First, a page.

This article is part of our series “GRITS: Girls Raised in the South,” in which we profile some of our favorite Dixie ladies and the things that make them awesome. Got an idea for a fabulous femme we should feature? Shoot us an email at email@example.com! (Alliteration optional.)
Born: December 23, 1963, Greenwood, Mississippi
Profession: author, recluse, genius, style icon
Reasons she’s awesome: Words cannot express how much I love Donna Tartt. Her first novel, The Secret History, came into my life at a very particular time (age 17, loaned to me by a boy), and it has stuck with me ever since. I get lost in the language and the story, which takes its time, until it doesn’t and I find myself unable to put it down no matter how many times I’ve been down that road (by my count, my next reading will be my fifth). I feel like I know Richard and Bunny, Henry and Francis, Charles and Camilla. Their stories have worked their way into my bones, and it’s one of the few books I can go back to again and again and still be just as enchanted as on my first reading.
Tartt is a careful writer, steeped in the classics (she often draws comparisons to Dickens and Dostoevsky). She also gets lumped in with another Southern female writer, one Harper Lee, since both have a tendency to make readers wait a long time between novels (Ms. Tartt’s decade-long breaks are still dwarfed by Ms. Lee’s 65 years). The Secret History came out in 1992 and was an immediate sensation. But rather than get swept up in the fame that scrambles to cling to a dazzling debut novelist with astute sartorial sensibilities and cheekbones that could cut glass, she took her time and maintained an iron grip on her privacy (which, of course, only increased the intrigue around her, and left the public clamoring for crumbs of insight into her world). The Little Friend arrived in 2002, its Southern tale narrated by a young girl a stark contrast to the Vermont college cohort of The Secret History, but with some similar themes of death, intrigue, coming of age, and identity. In 2013, Tartt released her most recent novel, The Goldfinch, which tracks the misadventures of Theodore “Theo” Decker from New York to Las Vegas to Amsterdam and back again after a terrorist attack on an art museum sends his life reeling. The book earned Tartt the Pulitzer Prize for Fiction, to which she said she was “very happy and very delighted. And surprised.”
Given her tremendous success and skill at crafting captivating tomes chockablock with richly imagined eccentrics, it is perhaps no surprise that Tartt’s roots are Southern. Born in Greenwood, Mississippi, and raised in nearby Grenada (population 13,000), Tartt still has a Southern lilt that infuses her readings (the audiobook of The Secret History is illuminated by her drawl). Not much is known about the upbringing of the extremely private writer: She was raised by a businessman-turned-local-politician father unhappily married to a secretary mother, she has one sister (younger), and as a precocious young bookworm who memorized poems and short stories for fun, her life’s ambition was to be “an ar-chae-ologist.” In 1981 she enrolled at the University of Mississippi, joining the Kappa Kappa Gamma sorority. Her writing quickly caught the attention of professors, who admitted her into a graduate-level short story writing course as a mere freshman. She soon transferred to Bennington College in Vermont, where she would meet classmates Bret Easton Ellis, Jonathan Lethem, and Jill Eisenstadt. Nowadays, she splits her time between Manhattan and the Virginia countryside, and rocks crisp white button-ups and black blazers with enviable aplomb. As the New York Times put it, “Donna Tartt is the kind of writer who makes other writers, in the words of her fellow Southerner Scarlett O’Hara, pea green with envy. She is so thoroughly well read that she is known to quote entire poems and passages from French novels at length in her slight Mississippi twang. In photos, she projects a ghostly mystery, her porcelain skin and black bob suggesting a cross between Anna Wintour and Oscar Wilde. And her self-confidence is so unshakable that it wouldn’t occur to her to fret that her novels, all three of them, only come out every decade or so.” Given her track record, we have another 8 years at least to wait until her next book hits shelves. So in the meantime, you can find me scouring the internet for interviews, lusting after her bob, and rereading The Secret History, again.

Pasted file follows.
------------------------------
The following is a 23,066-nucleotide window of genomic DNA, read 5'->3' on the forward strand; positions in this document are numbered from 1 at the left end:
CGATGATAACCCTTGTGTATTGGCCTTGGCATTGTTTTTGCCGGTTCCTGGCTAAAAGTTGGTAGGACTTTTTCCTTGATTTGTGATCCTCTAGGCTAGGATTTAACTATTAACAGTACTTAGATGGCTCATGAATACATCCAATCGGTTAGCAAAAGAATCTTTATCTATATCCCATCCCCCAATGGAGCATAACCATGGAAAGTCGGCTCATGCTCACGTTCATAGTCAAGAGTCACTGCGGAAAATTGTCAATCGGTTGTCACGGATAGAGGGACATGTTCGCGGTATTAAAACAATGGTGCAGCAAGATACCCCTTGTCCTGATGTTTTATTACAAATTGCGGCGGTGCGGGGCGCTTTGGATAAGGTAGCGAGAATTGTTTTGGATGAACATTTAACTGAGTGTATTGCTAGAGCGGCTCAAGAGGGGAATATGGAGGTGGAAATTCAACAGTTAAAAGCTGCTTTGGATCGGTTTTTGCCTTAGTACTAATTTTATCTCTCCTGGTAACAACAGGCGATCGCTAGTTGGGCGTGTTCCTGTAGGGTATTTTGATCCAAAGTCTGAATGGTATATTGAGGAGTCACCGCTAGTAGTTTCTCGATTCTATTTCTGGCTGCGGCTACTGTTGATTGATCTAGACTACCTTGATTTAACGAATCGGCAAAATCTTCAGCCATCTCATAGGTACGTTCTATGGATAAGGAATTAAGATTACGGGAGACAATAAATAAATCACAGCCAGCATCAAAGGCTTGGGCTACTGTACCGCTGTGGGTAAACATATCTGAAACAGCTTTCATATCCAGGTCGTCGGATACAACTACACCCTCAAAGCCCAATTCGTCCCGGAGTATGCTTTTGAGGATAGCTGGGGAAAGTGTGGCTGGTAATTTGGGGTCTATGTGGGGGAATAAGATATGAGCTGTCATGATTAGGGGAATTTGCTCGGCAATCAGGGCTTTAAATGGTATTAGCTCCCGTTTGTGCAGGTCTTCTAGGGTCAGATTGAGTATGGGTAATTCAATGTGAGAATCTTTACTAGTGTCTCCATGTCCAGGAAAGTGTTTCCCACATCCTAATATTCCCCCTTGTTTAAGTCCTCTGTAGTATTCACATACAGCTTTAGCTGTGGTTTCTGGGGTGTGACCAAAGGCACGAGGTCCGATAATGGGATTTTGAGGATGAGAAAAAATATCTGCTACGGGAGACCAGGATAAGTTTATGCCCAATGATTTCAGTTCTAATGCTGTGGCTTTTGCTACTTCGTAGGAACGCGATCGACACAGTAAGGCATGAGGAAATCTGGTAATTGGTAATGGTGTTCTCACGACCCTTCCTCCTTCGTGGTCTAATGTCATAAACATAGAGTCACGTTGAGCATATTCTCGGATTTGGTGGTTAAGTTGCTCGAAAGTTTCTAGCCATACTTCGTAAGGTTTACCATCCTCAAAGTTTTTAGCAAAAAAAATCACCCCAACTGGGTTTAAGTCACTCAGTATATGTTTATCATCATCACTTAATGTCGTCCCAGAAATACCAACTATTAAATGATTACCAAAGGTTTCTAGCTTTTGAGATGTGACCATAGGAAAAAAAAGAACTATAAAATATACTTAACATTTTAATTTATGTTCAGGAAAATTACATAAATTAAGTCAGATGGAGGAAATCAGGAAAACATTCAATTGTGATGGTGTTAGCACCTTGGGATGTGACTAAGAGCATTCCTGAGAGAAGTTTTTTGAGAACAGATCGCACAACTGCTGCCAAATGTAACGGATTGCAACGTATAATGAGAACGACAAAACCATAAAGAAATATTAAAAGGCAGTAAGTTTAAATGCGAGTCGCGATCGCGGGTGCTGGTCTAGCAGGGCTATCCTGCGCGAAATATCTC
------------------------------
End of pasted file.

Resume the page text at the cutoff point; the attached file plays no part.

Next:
Favorite quips and quotations:
“The first duty of the novelist is to entertain. It is a moral duty. People who read your books are sick, sad, traveling, in the hospital waiting room while someone is dying. Books are written by the alone for the alone.”
“I hope we’re all ready to leave the phenomenal world, and enter into the sublime?” (The Secret History)
“Even if it meant that she had failed, she was glad. And if what she’d wanted had been impossible from the start, still there was a certain lonely comfort in the fact that she’d known it was impossible and had gone ahead and done it anyway.” (The Little Friend)
“When you feel homesick,’ he said, ‘just look up. Because the moon is the same wherever you go.” (The Goldfinch)
“A great sorrow, and one that I am only beginning to understand: we don’t get to choose our own hearts. We can’t make ourselves want what’s good for us or what’s good for other people. We don’t get to choose the people we are.” (The Goldfinch)
“I suppose at one time in my life I might have had any number of stories, but now there is no other. This is the only story I will ever be able to tell.” (The Secret History, exactly two pages into the book, and it gives me chills every time)